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The Parliamentary Under-Secretary of State, Department of Trade and Industry (Lord Sainsbury of Turville): My honourable friend the Parliamentary Under-Secretary of State for Employment Relations, Competition and Consumers, Gerry Sutcliffe, has made the following Statement.
The Government have placed in the Libraries of the House the latest tables showing the estimated number of workers who have benefited directly from the national minimum wage between its introduction and the next uprating in October 2004. Members of Parliament wishing to know the number of beneficiaries in each area of the UK over this period are advised to consult this information. The information can also be found on the Department of Trade and Industry's website at www.dti.gov.uk/er/emar. The information will be updated
26 May 2004 : Column WS57
every six months to take account of future increases to minimum wage rates and the release of new data from the Office for National Statistics.
|Yorkshire and Humberside||180,000210,000|
Note: These data are based on 10p pay bands from the ONS central estimates and take account of earnings and prices inflation between the period Spring 2003 and October 2004; uprating from £3.80 to £4.10 for 1821 year olds and from £4.50 to £4.85 for those 22 and over.
I am today publishing a consultation document, Company Law: Flexibility and Accessibility, containing proposals designed to help ensure that company law remains up to date in future, and to make it clearer and more easily accessible in particular for smaller firms.
The proposals are for the introduction of new types of legislative power enabling company law in future to be amended by a special form of secondary legislation, making it easier to keep the legislation updated over time. The powers would also be used to rewrite relevant parts of the law to make it simpler to understand for all its users, particularly smaller firms and their advisers.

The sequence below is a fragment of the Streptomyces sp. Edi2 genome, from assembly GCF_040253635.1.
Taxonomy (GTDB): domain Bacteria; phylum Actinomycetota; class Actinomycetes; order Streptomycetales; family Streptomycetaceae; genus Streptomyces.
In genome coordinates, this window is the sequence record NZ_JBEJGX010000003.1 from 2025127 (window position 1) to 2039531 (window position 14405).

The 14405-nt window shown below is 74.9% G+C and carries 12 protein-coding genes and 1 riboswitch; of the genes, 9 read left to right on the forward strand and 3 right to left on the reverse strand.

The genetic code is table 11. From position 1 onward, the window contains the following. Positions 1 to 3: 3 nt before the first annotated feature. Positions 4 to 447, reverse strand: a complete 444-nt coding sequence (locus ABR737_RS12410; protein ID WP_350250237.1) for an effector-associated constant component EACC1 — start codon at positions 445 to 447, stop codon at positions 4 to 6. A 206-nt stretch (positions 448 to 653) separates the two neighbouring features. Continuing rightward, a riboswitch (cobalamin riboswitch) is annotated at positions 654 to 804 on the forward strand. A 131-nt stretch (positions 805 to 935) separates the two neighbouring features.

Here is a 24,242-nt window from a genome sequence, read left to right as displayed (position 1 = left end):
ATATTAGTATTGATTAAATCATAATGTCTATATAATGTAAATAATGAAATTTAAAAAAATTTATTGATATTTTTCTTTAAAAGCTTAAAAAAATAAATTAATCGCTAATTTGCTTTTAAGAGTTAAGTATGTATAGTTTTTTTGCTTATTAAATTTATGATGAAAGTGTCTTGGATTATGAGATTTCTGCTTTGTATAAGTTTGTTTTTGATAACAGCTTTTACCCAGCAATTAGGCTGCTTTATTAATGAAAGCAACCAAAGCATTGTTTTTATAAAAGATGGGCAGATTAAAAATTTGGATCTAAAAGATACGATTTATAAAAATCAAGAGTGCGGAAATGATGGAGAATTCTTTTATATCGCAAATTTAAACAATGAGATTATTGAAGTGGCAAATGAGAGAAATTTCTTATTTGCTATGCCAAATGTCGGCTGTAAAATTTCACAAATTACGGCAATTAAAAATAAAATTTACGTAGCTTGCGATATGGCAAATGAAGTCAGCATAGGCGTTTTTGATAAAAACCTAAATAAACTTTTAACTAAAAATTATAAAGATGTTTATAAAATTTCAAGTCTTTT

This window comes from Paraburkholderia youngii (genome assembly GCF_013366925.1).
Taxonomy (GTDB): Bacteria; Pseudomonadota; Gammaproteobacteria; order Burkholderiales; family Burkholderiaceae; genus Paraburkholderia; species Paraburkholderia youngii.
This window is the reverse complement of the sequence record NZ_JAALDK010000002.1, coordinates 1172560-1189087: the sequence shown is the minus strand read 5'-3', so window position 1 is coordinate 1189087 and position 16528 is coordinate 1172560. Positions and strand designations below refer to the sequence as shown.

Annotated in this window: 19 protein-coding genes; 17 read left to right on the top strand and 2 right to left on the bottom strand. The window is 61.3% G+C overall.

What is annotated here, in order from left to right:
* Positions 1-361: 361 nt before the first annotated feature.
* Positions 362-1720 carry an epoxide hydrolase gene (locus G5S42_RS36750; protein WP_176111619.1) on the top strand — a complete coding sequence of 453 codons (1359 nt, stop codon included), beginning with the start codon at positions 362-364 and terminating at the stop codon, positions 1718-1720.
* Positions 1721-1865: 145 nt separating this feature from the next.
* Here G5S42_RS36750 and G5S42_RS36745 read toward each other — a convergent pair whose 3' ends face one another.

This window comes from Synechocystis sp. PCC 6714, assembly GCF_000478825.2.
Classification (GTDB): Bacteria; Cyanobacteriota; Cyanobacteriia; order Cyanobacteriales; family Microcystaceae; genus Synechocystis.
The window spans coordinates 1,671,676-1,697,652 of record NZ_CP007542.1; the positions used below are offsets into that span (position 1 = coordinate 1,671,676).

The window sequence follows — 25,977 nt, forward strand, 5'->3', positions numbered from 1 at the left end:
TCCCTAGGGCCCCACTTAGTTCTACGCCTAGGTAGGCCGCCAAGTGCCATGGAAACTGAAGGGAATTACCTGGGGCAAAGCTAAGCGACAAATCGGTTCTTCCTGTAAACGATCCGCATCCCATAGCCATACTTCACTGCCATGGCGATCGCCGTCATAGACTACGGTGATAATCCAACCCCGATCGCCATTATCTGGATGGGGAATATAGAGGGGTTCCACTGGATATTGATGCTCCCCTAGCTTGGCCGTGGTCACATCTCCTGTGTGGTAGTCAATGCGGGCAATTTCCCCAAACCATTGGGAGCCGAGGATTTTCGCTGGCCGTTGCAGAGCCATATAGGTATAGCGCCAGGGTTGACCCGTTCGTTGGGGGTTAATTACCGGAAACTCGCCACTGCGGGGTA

The use of the powers would be governed by stringent requirements for public consultation and for parliamentary scrutiny, and by criteria which would ensure that the needs of smaller users were at the heart of any reform proposals. Over time, I would look forward to being able to bring all the key operational provisions relating to smaller private companies together, clearly and logically, in one place.
The powers would be introduced as part of the major new Companies Bill which we are preparing for introduction as soon as parliamentary time allows. The Bill will implement the work of the independent company law review, which provided an authoritative assessment of the guiding principles for future reform, and my proposals proceed very much in that spirit.
The consultation period will close on 24 September 2004 to allow full time for consideration of these important proposals, and I have placed copies of the consultation document in the Libraries of both Houses.
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